Spare a beer, anyone?

A combat zone is no match for the no-holds-barred tradition to mark the Marine Corps’ birthday with a brew, real or fake.

During a Nov. 14 visit to the Marine Corps Air Ground Combat Center at Twentynine Palms, Calif., Lt. Gen. John Sattler passed along his birthday message to members of 3rd Battalion, 5th Marines, training there.

During his visit, the I Marine Expeditionary Force commander shared a story from last year’s celebration.

“We had authority to bring beer to the Marines [in Iraq], so we had 88,000 bottles of Budweiser brought in for the birthday last year, and 50,000 bottles of rum,” he said.

Then came the order for what became a successful fight against insurgents in Fallujah, postponing I MEF’s Nov. 10 birthday ball. But few forgot about the beer.

After Sattler’s traditional talk to the troops on the eve of battle, a young Marine approached him.

“This lance corporal came up to me at the end. I said, ‘Any questions?’” Sattler recounted. “This lance corporal says, ‘Sir, you’re not going to give our beer away, are you?’”

“No,” the general told him. “It’ll be here.” Sure enough, I MEF celebrated happily on Dec. 4.

Sattler said his allotted two beers “were the best beers, although I gave one of mine away.”

It seems a soldier who’d fought alongside the Marines was shorted a beer. Or so he told the general, who admits that perhaps “he had hoodwinked me out of a third one.”

11-29-05, 12:18 PM
December 05, 2005 <br />
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11-29-05, 12:19 PM
December 05, 2005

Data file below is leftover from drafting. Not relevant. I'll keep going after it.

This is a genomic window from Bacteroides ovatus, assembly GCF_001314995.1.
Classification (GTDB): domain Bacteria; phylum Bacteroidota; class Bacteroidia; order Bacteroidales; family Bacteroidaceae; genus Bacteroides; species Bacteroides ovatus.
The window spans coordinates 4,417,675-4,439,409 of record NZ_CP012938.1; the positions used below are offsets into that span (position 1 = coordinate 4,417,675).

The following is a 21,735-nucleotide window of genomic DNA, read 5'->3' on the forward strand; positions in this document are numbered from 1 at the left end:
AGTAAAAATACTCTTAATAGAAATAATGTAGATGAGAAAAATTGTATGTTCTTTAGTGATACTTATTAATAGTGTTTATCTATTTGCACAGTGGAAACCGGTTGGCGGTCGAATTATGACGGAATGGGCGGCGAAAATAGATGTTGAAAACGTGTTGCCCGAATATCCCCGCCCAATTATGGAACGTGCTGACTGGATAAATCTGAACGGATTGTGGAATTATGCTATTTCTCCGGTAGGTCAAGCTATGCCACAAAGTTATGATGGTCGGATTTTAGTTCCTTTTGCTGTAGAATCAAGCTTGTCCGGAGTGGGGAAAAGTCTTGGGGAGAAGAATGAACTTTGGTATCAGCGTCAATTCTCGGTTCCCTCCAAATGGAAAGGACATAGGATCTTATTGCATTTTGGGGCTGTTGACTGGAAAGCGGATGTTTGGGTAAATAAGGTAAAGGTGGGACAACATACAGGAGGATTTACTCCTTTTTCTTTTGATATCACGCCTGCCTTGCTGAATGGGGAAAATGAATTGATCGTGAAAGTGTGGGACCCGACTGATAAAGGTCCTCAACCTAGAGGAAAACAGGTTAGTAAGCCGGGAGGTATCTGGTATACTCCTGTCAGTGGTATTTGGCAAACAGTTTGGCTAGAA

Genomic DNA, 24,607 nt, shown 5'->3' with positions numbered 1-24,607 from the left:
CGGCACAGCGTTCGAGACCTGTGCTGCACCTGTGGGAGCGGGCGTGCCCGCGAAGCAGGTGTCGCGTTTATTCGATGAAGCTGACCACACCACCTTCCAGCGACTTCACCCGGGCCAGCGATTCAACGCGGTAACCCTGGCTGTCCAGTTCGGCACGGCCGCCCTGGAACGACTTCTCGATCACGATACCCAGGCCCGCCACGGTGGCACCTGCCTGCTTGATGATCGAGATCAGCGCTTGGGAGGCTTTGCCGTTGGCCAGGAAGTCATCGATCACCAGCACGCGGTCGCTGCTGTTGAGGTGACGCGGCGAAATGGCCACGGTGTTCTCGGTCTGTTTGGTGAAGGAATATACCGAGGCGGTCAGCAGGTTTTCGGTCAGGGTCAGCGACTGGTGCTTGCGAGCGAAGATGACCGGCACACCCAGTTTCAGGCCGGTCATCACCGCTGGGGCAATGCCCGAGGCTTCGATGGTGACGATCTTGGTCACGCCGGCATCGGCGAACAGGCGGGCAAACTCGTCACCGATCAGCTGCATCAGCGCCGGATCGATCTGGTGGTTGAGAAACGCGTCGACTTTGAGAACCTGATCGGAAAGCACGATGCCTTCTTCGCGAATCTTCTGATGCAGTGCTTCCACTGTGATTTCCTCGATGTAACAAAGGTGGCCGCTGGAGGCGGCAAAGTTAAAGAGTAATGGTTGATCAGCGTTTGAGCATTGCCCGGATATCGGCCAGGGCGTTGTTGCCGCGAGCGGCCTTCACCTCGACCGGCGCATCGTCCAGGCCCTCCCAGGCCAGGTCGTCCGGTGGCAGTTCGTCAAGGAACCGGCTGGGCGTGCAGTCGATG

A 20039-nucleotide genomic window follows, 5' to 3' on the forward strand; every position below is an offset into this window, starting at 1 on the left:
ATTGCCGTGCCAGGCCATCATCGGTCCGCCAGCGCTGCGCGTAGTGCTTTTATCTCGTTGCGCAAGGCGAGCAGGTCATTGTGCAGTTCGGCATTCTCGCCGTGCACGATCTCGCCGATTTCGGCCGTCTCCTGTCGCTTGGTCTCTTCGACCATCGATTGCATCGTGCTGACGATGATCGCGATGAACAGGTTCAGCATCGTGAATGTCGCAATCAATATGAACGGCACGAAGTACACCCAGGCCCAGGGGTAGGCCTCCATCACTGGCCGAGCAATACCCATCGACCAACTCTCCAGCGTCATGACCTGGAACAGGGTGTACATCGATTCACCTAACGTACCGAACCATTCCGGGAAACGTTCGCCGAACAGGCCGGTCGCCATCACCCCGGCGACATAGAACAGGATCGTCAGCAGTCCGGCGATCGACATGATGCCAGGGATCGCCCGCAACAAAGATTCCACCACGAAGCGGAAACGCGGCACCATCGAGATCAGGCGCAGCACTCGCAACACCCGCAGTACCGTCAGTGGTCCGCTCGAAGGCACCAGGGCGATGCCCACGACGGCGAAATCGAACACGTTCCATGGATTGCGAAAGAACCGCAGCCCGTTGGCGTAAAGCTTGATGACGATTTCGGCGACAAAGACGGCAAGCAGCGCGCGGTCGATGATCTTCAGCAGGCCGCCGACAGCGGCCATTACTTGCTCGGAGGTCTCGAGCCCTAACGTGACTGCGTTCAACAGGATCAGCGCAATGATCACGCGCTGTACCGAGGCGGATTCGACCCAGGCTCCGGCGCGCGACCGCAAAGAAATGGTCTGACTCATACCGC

Around the Corps

Compiled from military and other public sources.


Leathernecks train for dynamic entries

Twelve Okinawa, Japan-based Marines attended the 10-day Dynamic Entry Course conducted by III Marine Expeditionary Force’s Special Operations Training Group, according to a Marine Corps news release.

During the course, which began Oct. 31, the Marines learned how to gain entry to a barricaded building using mechanical tools and explosives.

“Once given a target to defeat, the students will be able to recognize, analyze and perform a positive breach,” said Gunnery Sgt. Keith Ross, a dynamic-entry instructor with SOTG. “The purpose is to use minimal amounts of explosive and still gain 100 percent penetration.”

According to the release, the course consisted of classroom instruction on different breaches and the devices used to perform them, as well as practical training on each.

The students learned how to use mechanical tools such as sledgehammers, exothermic torches and special pry bars called Hooligan Tools.

South Korea

Troops brush up on roadside bombs

More than 120 Marines, sailors and soldiers attended roadside bomb training at the Combined Arms Collective Training Facility in South Korea from Nov. 2 to Nov. 4, according to a Marine Corps news release.

Members of 9th Engineer Support Battalion, 3rd Marine Logistics Group, and soldiers with 602 Aerial Support Battalion learned about awareness, recognition and response to roadside bombs during the three-day course.

“This is realistic training,” said Sgt. Chris West, an explosive ordnance disposal technician with 9th ESB. “Having EOD Marines replicating actual [explosive devices] is a valuable training tool not every Marine receives.”

The exercise is a twofold operation, explained Maj. Ted Veggeberg, the operations officer for 9th ESB.

It allows the Marines and sailors of 9th ESB to conduct combined training with the South Korean army, improving relations. It is also designed to prepare 9th ESB for its upcoming deployment to Iraq.


Toys go to children affected by quake

Leathernecks with the Marine Detachment in Islamabad, Pakistan, distributed toys to more than 70 children as part of the annual Toys for Tots campaign, according to a Nov. 18 Pak Tribune newspaper article.

The Marines handed out new toys to children who were injured in the Oct. 8 earthquake and are recovering at the Rehabilitation Center at the National Institute for Special Education in Islamabad.

“This is just one small part in the relief efforts that the Marines of Detachment Islamabad can provide to offer hope for children who have endured so much,” said Staff Sgt. Richard Gonzalez, with the detachment.